The Pill at Work (Sex Health Guru Tip)

April 13, 2011 by  
Filed under VIDEO

I just found this health related video on YouTube … and thought you might enjoy it!

Want to know how the birth control pill works? Here’s the scoop! See videos all about sex and contraception –

Tell us what you think about this video in the comments below, or in the Battling For Health Community Forum!

Cancer film feature: In the family

March 17, 2009 by  
Filed under CANCER

inthefamily_dvdHow much do you sacrifice to survive?

She was young, had a promising career as a filmmaker. Joanna Rudnick was 27 years old when she tested positive for a mutation in the breast cancer gene BRCA which makes her a high-risk candidate for breast and ovarian cancer. In a way, it seems inevitable because her family has a history of the diseases. In high risk cases like Joanna, pre-emptive removal of the said organs (prophylactic mastectomy and oophorectomy) is sometimes recommended before the monster cancer strikes.

Armed with a positive genetic test result that leaves her essentially ‘a ticking time bomb’, she balances dreams of having her own children with the unnerving reality that she is risking her life by holding on to her fertility. In The Family follows Joanna as she takes us on a journey through the unpredictable world of predictive genetic testing.

Turning the camera on herself, Joanna bares her conflicting emotions about preventative surgery and the potential consequences. Turning the camera on her new relationship, she and her partner capture a young couple falling in love in the shadow of the mutation. Turning the camera on the company that owns the patents to the BRCA genes, she questions their control over access to the test. Along the way, she looks to other women and families dealing with the same unbelievable information.”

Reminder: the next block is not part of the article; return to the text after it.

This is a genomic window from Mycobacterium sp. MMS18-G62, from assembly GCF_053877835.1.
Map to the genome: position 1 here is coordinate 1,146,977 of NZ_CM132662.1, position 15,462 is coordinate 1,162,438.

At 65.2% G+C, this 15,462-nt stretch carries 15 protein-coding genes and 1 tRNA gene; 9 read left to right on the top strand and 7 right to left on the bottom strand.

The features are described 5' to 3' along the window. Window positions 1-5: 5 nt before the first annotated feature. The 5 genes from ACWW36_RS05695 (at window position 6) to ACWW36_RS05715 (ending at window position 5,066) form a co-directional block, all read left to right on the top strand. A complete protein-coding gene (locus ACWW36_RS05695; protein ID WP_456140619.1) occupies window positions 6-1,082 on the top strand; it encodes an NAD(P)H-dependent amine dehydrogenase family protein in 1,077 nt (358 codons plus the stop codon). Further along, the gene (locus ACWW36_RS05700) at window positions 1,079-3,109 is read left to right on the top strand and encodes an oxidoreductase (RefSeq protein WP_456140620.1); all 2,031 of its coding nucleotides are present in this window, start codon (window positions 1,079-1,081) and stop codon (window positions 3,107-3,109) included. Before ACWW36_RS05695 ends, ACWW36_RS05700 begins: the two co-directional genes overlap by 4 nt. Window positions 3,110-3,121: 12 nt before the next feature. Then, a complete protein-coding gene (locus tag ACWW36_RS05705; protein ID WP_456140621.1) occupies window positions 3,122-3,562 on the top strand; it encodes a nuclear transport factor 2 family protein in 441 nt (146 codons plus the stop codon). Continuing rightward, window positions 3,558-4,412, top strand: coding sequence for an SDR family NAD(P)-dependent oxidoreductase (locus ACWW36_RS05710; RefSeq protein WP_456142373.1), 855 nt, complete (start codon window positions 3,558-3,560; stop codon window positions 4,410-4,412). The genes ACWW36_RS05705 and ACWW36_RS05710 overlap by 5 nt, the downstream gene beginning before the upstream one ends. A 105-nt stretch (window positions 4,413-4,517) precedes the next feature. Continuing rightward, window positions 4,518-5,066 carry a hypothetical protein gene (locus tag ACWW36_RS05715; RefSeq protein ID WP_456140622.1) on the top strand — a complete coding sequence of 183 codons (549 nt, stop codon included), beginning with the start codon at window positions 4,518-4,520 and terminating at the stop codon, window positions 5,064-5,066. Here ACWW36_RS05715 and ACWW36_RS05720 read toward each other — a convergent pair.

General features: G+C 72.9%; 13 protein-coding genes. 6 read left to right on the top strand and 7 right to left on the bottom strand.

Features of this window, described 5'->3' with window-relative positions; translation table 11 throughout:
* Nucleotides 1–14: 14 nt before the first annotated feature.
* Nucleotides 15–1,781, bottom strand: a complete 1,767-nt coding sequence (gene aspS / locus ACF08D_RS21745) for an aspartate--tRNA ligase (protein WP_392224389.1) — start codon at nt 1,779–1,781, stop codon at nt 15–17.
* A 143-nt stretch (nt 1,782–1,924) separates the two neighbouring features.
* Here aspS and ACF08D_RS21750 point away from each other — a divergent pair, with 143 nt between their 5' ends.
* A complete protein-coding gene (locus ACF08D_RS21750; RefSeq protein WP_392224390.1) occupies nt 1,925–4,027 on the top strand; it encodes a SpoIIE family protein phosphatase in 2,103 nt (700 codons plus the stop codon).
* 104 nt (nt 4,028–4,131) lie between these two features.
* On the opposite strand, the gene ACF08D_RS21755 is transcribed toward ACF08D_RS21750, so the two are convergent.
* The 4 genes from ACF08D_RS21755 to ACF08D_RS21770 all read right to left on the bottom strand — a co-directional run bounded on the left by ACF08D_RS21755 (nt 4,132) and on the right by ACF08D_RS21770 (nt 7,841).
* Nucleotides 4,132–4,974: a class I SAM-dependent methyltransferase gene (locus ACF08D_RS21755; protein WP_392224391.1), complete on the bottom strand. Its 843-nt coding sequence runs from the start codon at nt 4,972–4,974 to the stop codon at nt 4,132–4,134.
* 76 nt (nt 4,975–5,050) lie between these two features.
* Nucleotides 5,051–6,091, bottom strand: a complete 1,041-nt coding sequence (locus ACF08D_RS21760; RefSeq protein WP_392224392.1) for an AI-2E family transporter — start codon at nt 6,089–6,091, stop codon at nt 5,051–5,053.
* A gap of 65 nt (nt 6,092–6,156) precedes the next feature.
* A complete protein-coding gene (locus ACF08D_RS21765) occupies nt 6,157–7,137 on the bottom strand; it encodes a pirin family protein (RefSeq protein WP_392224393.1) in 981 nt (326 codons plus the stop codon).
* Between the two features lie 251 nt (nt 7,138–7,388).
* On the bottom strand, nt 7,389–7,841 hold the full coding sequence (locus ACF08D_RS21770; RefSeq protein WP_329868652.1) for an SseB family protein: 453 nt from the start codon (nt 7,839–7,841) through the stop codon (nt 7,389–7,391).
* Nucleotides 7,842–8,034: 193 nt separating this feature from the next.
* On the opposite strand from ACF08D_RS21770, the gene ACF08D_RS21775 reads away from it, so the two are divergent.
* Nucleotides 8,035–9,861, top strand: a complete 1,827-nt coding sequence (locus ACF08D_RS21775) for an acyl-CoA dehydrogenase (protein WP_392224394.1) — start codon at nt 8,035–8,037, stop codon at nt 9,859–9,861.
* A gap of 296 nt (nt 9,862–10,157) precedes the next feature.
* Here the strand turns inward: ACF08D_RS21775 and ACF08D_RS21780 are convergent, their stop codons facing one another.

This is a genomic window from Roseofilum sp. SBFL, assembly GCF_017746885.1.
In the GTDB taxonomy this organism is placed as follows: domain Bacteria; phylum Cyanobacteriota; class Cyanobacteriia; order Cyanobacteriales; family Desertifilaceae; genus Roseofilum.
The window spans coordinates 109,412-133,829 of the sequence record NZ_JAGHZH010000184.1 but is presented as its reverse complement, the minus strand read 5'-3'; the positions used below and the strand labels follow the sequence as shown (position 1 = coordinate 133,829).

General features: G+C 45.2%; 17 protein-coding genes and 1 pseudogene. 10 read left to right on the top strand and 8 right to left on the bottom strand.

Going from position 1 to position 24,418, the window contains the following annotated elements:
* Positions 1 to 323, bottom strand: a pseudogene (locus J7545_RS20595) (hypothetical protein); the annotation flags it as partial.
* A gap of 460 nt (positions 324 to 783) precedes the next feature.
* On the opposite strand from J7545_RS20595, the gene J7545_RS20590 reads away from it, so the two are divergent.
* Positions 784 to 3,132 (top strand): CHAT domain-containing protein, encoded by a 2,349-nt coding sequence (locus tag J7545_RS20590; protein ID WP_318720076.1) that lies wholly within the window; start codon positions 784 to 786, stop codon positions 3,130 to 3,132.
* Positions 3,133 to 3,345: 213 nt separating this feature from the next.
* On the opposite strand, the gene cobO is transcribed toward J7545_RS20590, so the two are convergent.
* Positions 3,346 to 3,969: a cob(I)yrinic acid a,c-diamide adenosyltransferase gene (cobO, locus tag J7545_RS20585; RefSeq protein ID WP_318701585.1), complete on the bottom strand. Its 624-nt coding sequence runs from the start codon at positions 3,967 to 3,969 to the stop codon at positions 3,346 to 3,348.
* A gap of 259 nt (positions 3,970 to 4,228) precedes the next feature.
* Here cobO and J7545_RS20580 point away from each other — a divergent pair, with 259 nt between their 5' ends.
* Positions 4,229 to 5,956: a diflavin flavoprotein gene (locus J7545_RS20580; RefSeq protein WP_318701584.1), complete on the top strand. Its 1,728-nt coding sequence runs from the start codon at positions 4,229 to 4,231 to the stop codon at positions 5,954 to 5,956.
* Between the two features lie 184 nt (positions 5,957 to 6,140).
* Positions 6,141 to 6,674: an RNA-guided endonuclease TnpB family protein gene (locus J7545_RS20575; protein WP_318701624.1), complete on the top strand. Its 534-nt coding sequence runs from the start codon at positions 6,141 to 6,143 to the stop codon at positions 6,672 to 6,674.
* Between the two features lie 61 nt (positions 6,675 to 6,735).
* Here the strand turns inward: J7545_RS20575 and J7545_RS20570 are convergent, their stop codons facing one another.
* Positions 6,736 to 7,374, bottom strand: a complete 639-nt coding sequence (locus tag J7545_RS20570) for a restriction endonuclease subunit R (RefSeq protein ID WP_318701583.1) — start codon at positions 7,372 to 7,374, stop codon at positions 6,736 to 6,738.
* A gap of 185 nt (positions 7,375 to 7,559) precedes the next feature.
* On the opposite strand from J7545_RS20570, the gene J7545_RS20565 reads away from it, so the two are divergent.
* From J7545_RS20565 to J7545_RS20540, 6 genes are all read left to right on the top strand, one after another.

Based on her experience, Joanna wrote, produced and directed “In the Family”. In the process of making the film, Rudnick tries to answer the question “How much do you sacrifice to survive?”

About the interventions

According to a research report at Columbia University, prophylactic mastectomy and oophorectomy can prolong life expectancy by about 8.5 years but “at a great cost to quality of life.” A more recent study University of Pennsylvania School of Medicine and Memorial Sloan-Kettering Cancer Center seems to confirm that ovary removal can substantially reduce the risk for both cancers.

The lifetime risk of breast cancer ranges from 56 percent to 84 percent, according to the researchers, whereas the risk for ovarian cancer ranges from 36 percent to 46 percent for BRCA1 mutation carriers and 10 percent to 27 percent for BRCA2 mutation carriers.

Cancer event at University of Michigan, March 17

On March 17, 2009, a forum at the University of Michigan will focus on community engagement and breast cancer research. The event at will kick off with a showing of “In the family” as part of the National Institutes of Health-funded program “Engaging the Community in Clinical Research.” The film showing will be followed by a panel discussion, including Joanna Rudnick herself.